2.3 Theoretical natural frequency for cantilever beam
Fig. 2.1 (a): A cantilever beam
Fig. 2.1 (b): The beam under free vibration
A cantilever beam with rectangular cross-section is shown in Fig. 2.1(a). Bending vibration can be generated by giving an initial displacement at the free end of the beam. Fig. 2.1(b) shows a cantilever beam undergoing a free vibration.
When a system is subjected to free vibration and the system is considered as a discrete system in which the beam is considered as mass-less and the whole mass is concentrated at the free end of the beam. The governing equation of motion for such system will be,
Where m is a concentrated mass at the free end of the beam and k is the stiffness of the system. The transverse stiffness of a cantilever beam is given as (using strength of materials deflection formula, Timoshenko and Young, 1961),
Where E is the Young’s modulus of the beam material (it can be obtained by the tensile test of the standard specimen). The fundamental undamped circular natural frequency of the system is given as,
Where, m is an equivalent mass placed at the free end of the cantilever beam (of the beam and sensor masses). By substituting equation 2.2 into equation 2.3 we get,
The undamped natural frequency is related with the circular natural frequency as
the moment of inertia of the beam cross-section and for a circular cross-section it is given as,
Where, d is the diameter of cross section, and for a rectangular cross section
Where b and d are the breadth and depth of the beam cross-section as shown in Fig. 2.2. Dimensions of the beam material are given in Table 2.2
Fig. 2.2: A rectangular cross-cross of the beam
In case of the test specimen, the beam mass is distributed over the length. However, by taking one-third of the total mass of beam at the free end (Thompson. 1961), the system can be assumed as discrete system. Hence,
Where mb is the mass of beam and is given as
Where , ρ is the mass density of the beam material and V is the volume of the beam from the fixed end to the free end.
The equivalent tip mass of a cantilever beam can be obtained as follows. Consider a cantilever beam as shown in Fig. 2.3 (a). Let be m1 the mass of the beam per unit length, l is the length of the beam, mb=m1l is total mass of the beam, and Vmax is the transverse velocity at the free end of beam and f is the force applied, E is the young’s modulus of the beam and I is the moment of inertia of the beam.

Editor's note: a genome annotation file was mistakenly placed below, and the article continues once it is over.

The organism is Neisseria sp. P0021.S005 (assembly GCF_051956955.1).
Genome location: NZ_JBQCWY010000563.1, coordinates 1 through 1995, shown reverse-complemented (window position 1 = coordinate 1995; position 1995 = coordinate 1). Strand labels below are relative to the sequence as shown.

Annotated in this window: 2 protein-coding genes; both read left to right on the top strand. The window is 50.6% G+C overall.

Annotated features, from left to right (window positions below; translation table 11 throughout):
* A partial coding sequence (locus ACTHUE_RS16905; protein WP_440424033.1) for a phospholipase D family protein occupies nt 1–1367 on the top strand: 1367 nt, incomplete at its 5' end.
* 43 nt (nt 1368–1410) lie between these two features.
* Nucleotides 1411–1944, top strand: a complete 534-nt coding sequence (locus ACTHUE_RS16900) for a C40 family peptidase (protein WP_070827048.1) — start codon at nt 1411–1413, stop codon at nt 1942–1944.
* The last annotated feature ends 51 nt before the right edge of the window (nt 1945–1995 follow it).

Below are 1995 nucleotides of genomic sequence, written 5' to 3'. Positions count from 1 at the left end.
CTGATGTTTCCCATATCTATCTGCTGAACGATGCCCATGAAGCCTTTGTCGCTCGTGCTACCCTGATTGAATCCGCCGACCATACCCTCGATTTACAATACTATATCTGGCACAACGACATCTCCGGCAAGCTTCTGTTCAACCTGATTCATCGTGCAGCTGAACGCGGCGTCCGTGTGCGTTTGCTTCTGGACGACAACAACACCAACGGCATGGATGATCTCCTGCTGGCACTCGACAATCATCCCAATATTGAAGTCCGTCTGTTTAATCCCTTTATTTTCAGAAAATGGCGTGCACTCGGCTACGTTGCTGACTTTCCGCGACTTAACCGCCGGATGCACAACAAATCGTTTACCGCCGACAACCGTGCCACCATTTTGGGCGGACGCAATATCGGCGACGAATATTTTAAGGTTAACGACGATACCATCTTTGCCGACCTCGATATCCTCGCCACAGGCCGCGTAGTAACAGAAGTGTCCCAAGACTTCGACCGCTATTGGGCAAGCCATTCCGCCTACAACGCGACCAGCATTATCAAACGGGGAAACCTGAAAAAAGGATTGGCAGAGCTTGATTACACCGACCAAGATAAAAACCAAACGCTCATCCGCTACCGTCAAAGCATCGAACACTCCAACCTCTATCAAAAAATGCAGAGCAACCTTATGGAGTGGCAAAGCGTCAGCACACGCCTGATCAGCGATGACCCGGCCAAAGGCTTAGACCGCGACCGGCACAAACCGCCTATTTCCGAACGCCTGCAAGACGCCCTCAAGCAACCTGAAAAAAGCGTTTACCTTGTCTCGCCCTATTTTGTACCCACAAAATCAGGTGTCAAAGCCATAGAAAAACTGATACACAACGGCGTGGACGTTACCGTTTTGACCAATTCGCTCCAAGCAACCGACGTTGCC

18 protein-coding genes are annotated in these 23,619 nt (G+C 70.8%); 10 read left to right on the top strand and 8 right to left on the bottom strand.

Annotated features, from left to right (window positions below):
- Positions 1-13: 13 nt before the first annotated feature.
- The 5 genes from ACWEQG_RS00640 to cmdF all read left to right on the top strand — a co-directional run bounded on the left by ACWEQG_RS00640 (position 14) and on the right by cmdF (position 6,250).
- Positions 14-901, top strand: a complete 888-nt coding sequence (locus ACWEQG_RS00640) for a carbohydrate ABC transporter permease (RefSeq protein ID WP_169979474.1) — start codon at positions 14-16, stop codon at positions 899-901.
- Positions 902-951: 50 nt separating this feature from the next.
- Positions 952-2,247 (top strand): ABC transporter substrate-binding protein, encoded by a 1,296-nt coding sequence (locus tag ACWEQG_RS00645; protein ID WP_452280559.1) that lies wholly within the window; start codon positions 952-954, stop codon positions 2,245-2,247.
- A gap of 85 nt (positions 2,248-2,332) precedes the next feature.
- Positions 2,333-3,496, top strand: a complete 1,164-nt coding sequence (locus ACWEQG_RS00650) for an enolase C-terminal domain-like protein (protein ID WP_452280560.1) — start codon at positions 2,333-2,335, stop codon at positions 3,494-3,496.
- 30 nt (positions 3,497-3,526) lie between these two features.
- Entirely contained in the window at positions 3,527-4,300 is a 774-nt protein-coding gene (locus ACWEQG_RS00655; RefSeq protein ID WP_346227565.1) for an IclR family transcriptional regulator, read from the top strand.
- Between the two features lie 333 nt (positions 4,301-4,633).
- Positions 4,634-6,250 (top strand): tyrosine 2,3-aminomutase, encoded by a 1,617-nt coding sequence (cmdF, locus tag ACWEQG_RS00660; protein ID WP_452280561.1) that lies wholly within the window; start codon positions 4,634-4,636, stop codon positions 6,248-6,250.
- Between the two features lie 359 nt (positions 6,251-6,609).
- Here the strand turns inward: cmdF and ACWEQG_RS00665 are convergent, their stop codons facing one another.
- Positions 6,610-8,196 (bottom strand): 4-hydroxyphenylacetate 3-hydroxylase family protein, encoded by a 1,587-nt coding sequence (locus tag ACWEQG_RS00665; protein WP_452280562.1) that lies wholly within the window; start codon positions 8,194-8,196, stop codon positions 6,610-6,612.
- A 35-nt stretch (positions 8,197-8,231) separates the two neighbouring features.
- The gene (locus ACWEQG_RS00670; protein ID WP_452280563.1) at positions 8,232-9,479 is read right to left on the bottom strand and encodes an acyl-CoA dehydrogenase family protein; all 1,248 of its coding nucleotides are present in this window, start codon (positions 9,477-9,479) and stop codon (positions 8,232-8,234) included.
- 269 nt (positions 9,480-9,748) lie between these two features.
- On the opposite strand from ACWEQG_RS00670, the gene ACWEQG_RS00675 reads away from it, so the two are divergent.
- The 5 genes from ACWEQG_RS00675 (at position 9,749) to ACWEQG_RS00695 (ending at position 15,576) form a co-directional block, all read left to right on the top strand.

Fig. 2.3(a): A cantilever beam with distributed m Fig. 2.3(b): The cantilever beam with a tip mass
Consider a small element of length dx at a distance x from the free end (Fig. 2.3 (a)). The beam displacement at this point is given by (Timoshenko and Young, 1961),
Here fl3/3EI is the deflection at free end of the cantilever beam. Now the velocity of the small element at distance x is given by,
Hence, the kinetic energy of the element is given by
and the total kinetic energy of the beam is
where m1l = mb. If we place a mass of 33/140mb at the free end of the beam and the beam is assumed to be of negligible mass, then
Total kinetic energy possessed by the beam = (2.11)
Hence two systems are dynamically same. Therefore, the continuous system of cantilever beam can be changed to single degree freedom system as shown in Fig. 2.3(b) by adding the 33 /140mb of mass at its free end.
Values of the mass density for various beam materials are given in Table 2.1. If any contacting type of transducer is used for the vibration measurement, it should be placed at end of the beam and then the mass of transducer has to be added into the equivalent mass of the beam at the free end of the beam during the natural frequency calculation. If mt is the mass of transducer, then the total mass at the free end of the cantilever beam is given as,